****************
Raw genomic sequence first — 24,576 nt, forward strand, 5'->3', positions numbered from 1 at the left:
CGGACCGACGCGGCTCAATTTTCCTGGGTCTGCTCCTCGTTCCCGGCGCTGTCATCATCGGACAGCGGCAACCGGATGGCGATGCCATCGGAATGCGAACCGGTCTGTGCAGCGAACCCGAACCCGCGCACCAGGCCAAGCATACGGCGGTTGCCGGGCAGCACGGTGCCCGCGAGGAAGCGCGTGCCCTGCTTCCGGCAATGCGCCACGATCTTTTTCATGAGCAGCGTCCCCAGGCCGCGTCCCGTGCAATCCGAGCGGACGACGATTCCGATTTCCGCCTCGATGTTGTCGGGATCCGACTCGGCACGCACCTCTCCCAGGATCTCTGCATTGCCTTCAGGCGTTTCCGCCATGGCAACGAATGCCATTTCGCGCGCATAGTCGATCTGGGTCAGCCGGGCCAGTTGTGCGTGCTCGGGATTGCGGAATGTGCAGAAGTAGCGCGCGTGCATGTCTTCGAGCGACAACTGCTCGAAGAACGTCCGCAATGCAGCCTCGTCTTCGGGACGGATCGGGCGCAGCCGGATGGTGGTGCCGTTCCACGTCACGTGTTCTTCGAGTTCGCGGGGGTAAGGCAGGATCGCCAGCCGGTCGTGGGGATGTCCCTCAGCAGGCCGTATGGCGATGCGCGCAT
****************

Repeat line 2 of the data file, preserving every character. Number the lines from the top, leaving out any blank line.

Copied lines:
CGGACCGACGCGGCTCAATTTTCCTGGGTCTGCTCCTCGTTCCCGGCGCTGTCATCATCGGACAGCGGCAACCGGATGGCGATGCCATCGGAATGCGAACCGGTCTGTGCAGCGAACCCGAACCCGCGCACCAGGCCAAGCATACGGCGGTTGCCGGGCAGCACGGTGCCCGCGAGGAAGCGCGTGCCCTGCTTCCGGCAATGCGCCACGATCTTTTTCATGAGCAGCGTCCCCAGGCCGCGTCCCGTGCAATCCGAGCGGACGACGATTCCGATTTCCGCCTCGATGTTGTCGGGATCCGACTCGGCACGCACCTCTCCCAGGATCTCTGCATTGCCTTCAGGCGTTTCCGCCATGGCAACGAATGCCATTTCGCGCGCATAGTCGATCTGGGTCAGCCGGGCCAGTTGTGCGTGCTCGGGATTGCGGAATGTGCAGAAGTAGCGCGCGTGCATGTCTTCGAGCGACAACTGCTCGAAGAACGTCCGCAATGCAGCCTCGTCTTCGGGACGGATCGGGCGCAGCCGGATGGTGGTGCCGTTCCACGTCACGTGTTCTTCGAGTTCGCGGGGGTAAGGCAGGATCGCCAGCCGGTCGTGGGGATGTCCCTCAGCAGGCCGTATGGCGATGCGCGCAT